Chuo, Hyogo, Official events
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Kobe “Hassha Meguri” eight shrines tour

Kobe is well known as an international, modern city that offers a look into real Japanese daily life for those who visit. However, it is less well known that the city is home to historical shrines that are hundreds of years old (and in the case of Ikuta Shrine, over a thousand years old).

You may know that Kobe’s central area Sannomiya is named after Sannomiya Shrine, and that Sannomiya 三宮 is literally “Three shrine”. But did you know that there is also Ichinomiya (One shrine), Ninomiya (Two shrine)… all the way to Hachinomiya (Eight shrine)? On Saturday December 2nd 2017, the Kobe PR Ambassadors went on a tour to visit them all.


The names of deities enshrined in each shrine

Nestled between apartment blocks, modern buildings and typical Japanese homes, the Eight Shrines are secret windows into a Kobe of times past, and reminders of Japan’s religious roots.



Yonomiya Shrine, in a modern setting

These shrines are subordinate shrines of Ikuta Shrine, the largest and most famous in Kobe that is well over one thousand years old. They enshrine three female and five male deities born when the deities Amaterasu-omikami and Susanoo-no-mikoto exchanged a jewel and a sword with each other.


Receiving sacred sake or “omiki” at Ichinomiya shrine

The shrines are not numbered in order of location, rather legend states that they are numbered in the order that the Empress Jingu visited them in ancient times.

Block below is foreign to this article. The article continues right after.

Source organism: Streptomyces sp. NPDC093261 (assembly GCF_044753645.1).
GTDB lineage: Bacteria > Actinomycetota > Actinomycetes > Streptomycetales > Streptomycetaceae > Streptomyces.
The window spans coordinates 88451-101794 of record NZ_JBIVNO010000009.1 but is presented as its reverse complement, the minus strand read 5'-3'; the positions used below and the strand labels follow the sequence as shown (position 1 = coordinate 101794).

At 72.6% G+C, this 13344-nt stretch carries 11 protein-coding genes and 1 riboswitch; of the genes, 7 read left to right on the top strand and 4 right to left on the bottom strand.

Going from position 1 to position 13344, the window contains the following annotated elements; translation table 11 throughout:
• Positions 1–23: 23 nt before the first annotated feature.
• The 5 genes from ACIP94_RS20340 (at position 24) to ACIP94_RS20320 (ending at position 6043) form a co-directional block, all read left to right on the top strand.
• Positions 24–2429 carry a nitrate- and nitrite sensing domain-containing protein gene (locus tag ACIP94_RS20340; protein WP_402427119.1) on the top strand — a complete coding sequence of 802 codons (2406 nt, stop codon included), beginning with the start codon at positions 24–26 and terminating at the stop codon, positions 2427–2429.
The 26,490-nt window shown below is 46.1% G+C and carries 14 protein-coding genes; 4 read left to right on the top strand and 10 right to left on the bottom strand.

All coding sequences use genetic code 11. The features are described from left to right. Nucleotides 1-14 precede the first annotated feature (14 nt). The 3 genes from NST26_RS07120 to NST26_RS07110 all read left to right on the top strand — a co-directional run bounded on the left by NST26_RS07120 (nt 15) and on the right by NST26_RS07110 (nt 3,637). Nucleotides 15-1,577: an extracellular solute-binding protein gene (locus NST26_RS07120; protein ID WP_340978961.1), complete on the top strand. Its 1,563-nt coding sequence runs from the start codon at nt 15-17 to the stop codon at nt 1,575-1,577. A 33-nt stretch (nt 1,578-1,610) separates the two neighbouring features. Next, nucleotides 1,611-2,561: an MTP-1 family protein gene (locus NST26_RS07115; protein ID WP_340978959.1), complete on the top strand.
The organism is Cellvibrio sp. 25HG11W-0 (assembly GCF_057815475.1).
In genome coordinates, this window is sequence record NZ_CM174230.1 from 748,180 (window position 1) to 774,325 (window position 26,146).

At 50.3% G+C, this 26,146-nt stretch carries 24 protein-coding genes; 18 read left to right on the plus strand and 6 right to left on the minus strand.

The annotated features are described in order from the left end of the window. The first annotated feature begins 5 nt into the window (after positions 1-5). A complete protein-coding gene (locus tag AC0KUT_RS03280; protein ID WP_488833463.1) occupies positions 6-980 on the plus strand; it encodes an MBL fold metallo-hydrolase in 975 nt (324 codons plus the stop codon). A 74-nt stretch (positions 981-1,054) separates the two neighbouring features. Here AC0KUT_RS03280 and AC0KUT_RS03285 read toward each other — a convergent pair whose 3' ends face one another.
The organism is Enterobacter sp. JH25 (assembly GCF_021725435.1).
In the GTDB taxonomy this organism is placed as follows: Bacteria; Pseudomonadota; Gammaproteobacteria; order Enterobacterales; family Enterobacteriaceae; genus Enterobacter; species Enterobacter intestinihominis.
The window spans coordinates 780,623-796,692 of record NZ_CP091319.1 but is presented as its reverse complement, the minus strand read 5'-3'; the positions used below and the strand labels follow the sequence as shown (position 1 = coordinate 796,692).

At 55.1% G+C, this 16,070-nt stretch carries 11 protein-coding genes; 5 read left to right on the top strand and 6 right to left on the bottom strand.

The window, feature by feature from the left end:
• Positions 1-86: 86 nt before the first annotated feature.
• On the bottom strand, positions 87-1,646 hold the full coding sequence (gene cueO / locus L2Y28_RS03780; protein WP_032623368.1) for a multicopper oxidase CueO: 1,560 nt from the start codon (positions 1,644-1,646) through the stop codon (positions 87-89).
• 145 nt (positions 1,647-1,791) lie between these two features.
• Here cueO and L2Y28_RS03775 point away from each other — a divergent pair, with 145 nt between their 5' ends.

Gonomiya shrine, located in the hills of a quiet suburb

The shrines are all accessible by public transport, and you can take the bus to get from place to place. The Kobe City Transportation Bureau have released a special pamphlet in English, Japanese, and Chinese which gives you details and more information on each shrine and how to get there by bus.

Pick up the leaflet at the Kobe Tourist Information Centre and use it to find out which buses to take. What’s more, as well as useful information, it also contains spaces for you to collect special stamps at each shrine for 100 yen.

hassha meguri stamps.jpg

The leaflet makes a wonderful souvenir

You can also bring your own Goshuincho and pay 300 yen at each shrine to have the book stamped and adorned with beautiful calligraphy. Just find the window at each shrine and press the bell to call for staff.



Collect all the “Goshuin” for a beautiful souvenir

If you want to try out this mini-pilgrimage for yourself, pick up a copy of the leaflet and start exploring!



See the Kobe PR Ambassadors’ posts about their experience below!

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